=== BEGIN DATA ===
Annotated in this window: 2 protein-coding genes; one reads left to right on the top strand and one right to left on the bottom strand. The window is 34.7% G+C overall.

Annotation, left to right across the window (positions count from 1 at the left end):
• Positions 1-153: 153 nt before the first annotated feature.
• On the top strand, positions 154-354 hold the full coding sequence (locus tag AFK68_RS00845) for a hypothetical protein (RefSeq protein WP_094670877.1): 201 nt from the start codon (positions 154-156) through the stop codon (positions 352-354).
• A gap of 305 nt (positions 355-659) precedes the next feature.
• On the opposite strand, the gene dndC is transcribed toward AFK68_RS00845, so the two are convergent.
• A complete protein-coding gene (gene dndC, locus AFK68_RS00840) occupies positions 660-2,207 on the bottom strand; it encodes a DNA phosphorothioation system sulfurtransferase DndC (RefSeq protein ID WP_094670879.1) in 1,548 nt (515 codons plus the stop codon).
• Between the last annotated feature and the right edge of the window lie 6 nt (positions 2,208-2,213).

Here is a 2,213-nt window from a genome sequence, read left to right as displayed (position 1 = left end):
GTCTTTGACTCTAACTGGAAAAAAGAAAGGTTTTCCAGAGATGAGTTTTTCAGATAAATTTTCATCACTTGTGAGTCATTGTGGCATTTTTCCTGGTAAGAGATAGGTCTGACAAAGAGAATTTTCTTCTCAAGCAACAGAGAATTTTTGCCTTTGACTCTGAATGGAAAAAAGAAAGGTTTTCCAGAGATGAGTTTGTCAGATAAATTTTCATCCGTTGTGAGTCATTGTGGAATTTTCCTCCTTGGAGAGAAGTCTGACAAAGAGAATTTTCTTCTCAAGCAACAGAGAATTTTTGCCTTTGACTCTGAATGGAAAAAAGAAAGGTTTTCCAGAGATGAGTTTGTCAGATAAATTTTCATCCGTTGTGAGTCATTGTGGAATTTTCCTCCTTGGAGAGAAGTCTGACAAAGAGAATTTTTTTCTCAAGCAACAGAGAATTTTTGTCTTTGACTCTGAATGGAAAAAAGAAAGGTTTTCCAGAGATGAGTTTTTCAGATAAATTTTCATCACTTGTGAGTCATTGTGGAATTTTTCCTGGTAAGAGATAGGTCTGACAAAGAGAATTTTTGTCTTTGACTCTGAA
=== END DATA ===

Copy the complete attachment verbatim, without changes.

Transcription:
Annotated in this window: 2 protein-coding genes; one reads left to right on the top strand and one right to left on the bottom strand. The window is 34.7% G+C overall.

Annotation, left to right across the window (positions count from 1 at the left end):
• Positions 1-153: 153 nt before the first annotated feature.
• On the top strand, positions 154-354 hold the full coding sequence (locus tag AFK68_RS00845) for a hypothetical protein (RefSeq protein WP_094670877.1): 201 nt from the start codon (positions 154-156) through the stop codon (positions 352-354).
• A gap of 305 nt (positions 355-659) precedes the next feature.
• On the opposite strand, the gene dndC is transcribed toward AFK68_RS00845, so the two are convergent.
• A complete protein-coding gene (gene dndC, locus AFK68_RS00840) occupies positions 660-2,207 on the bottom strand; it encodes a DNA phosphorothioation system sulfurtransferase DndC (RefSeq protein ID WP_094670879.1) in 1,548 nt (515 codons plus the stop codon).
• Between the last annotated feature and the right edge of the window lie 6 nt (positions 2,208-2,213).

Here is a 2,213-nt window from a genome sequence, read left to right as displayed (position 1 = left end):
GTCTTTGACTCTAACTGGAAAAAAGAAAGGTTTTCCAGAGATGAGTTTTTCAGATAAATTTTCATCACTTGTGAGTCATTGTGGCATTTTTCCTGGTAAGAGATAGGTCTGACAAAGAGAATTTTCTTCTCAAGCAACAGAGAATTTTTGCCTTTGACTCTGAATGGAAAAAAGAAAGGTTTTCCAGAGATGAGTTTGTCAGATAAATTTTCATCCGTTGTGAGTCATTGTGGAATTTTCCTCCTTGGAGAGAAGTCTGACAAAGAGAATTTTCTTCTCAAGCAACAGAGAATTTTTGCCTTTGACTCTGAATGGAAAAAAGAAAGGTTTTCCAGAGATGAGTTTGTCAGATAAATTTTCATCCGTTGTGAGTCATTGTGGAATTTTCCTCCTTGGAGAGAAGTCTGACAAAGAGAATTTTTTTCTCAAGCAACAGAGAATTTTTGTCTTTGACTCTGAATGGAAAAAAGAAAGGTTTTCCAGAGATGAGTTTTTCAGATAAATTTTCATCACTTGTGAGTCATTGTGGAATTTTTCCTGGTAAGAGATAGGTCTGACAAAGAGAATTTTTGTCTTTGACTCTGAA